The 6:40 driver is the jolly caucasian guy (Happy Santa, as I call him). He seemed harried, and hurried to the other end of the train and got moving almost immediately, but we're still probably almost 10 minutes late at that point. I was close to the cab in the 2nd car, so I could hear the radio chatter.

Turns out the switches just outside the 485 station were not working, and it just happened right before Happy Santa got there. He apparently had to get out and operate them himself. Then, on our way out of the station, he had to get out again (twice?), and operate them again, to get us on the correct northbound tracks. (By the time all this happened, I'm sure we were 12 or so minutes late, and there was of course another train waiting to get into 485.)

All the while, the radio was alive with the dispatcher/controller directing traffic, telling trains where to stop, giving authorization to go through red lights, directing switching procedures, etc. All in all, it sounded like the dispatcher/controller did a great job, as well as the drivers. It sounded like the drivers had to keep doing this for a train or so, until a few minutes later personnel arrived to do the manual switching (so the drivers didn't have to). Sounded like they had 4 or 5 people out there, one on each switch. And by the time we got uptown, I think the problem was fixed and they were back to automatic switching.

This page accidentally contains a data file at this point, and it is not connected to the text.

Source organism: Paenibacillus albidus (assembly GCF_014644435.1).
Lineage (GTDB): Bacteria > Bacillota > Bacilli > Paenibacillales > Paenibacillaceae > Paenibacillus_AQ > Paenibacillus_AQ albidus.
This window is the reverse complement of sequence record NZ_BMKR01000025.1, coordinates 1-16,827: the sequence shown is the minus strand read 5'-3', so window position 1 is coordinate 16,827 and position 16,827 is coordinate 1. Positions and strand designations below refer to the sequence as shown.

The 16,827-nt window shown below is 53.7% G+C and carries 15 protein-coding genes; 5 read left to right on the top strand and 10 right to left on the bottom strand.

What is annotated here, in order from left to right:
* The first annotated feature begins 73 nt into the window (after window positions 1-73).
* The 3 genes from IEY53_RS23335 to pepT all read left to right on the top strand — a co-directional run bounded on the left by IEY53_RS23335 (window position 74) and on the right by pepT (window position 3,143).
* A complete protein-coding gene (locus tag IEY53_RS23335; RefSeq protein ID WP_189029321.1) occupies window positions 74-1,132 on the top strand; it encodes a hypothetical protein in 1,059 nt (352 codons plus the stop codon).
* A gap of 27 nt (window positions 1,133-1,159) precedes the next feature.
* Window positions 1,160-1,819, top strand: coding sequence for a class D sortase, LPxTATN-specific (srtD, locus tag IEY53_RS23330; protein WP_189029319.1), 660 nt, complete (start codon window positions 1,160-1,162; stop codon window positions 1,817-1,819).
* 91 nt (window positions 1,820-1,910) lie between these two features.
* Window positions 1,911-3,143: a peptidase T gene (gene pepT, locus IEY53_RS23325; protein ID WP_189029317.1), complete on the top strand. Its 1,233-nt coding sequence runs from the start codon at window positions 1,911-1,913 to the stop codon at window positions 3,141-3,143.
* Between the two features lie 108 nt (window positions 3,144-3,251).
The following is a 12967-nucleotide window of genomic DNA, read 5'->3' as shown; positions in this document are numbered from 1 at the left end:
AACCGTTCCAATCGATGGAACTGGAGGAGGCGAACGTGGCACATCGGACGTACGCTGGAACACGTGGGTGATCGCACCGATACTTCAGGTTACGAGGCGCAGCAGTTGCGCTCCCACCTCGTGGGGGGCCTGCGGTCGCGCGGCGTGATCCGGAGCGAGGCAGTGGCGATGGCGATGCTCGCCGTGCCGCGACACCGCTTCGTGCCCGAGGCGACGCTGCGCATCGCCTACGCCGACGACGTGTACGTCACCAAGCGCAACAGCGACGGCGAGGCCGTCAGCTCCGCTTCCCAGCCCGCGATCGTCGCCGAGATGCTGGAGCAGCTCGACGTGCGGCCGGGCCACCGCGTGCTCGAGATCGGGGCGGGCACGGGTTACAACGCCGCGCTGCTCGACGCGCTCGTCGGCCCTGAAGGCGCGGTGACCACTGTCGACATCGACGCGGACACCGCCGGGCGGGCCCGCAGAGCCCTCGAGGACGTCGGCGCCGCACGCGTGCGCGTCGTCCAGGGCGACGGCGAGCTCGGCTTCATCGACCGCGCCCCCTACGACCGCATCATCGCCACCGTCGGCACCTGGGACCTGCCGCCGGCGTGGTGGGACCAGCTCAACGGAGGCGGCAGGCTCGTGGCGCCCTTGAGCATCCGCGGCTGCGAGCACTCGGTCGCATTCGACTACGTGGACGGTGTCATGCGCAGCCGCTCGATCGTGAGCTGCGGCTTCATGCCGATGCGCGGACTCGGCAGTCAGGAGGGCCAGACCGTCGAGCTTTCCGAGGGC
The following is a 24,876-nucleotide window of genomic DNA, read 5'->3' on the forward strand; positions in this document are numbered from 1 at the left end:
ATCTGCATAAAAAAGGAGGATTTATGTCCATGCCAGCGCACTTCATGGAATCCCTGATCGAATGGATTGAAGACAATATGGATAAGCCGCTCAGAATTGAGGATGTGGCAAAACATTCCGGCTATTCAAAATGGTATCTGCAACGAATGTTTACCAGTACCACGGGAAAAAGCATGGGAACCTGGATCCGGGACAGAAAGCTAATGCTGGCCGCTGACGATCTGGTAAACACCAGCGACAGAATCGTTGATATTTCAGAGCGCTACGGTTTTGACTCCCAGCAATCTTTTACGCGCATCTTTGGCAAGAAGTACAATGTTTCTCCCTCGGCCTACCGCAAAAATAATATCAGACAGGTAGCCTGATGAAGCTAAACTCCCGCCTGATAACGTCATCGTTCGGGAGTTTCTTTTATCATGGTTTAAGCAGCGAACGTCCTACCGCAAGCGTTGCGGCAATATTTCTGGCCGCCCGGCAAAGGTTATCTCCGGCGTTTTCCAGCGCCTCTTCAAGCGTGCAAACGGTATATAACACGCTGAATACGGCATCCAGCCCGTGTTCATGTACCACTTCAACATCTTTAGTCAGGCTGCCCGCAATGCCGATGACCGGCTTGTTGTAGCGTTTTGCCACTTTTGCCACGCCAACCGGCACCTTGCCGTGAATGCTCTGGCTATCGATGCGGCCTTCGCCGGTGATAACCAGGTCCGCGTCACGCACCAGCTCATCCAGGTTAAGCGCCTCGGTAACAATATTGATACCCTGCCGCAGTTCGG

Happy Santa was very apologetic all the way uptown, and tried his best to make up time by opening/closing the doors very quickly at each stop.

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They must have gotten it working by the time I was headed to work, because everything seemed to be running on time.

I also wanted to comment that I know exactly which operator you're talking about. He's one of those guys that you can tell really loves his job

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I've never thought of him as the Santa guy... but I know who you're talking about. He gets confused sometimes telling us whether we're on the northbound or southbound train, LOL

Two others that are recognizable are the younger sounding driver that cajoles people to "watch out for the doors" in a happy-sounding voice. Another one with a "black" voice is tougher on passengers to "hurry up and get in" - and he'll turn on the exterior megaphone too, and warn people not to smoke on the platform or cross in front of the train.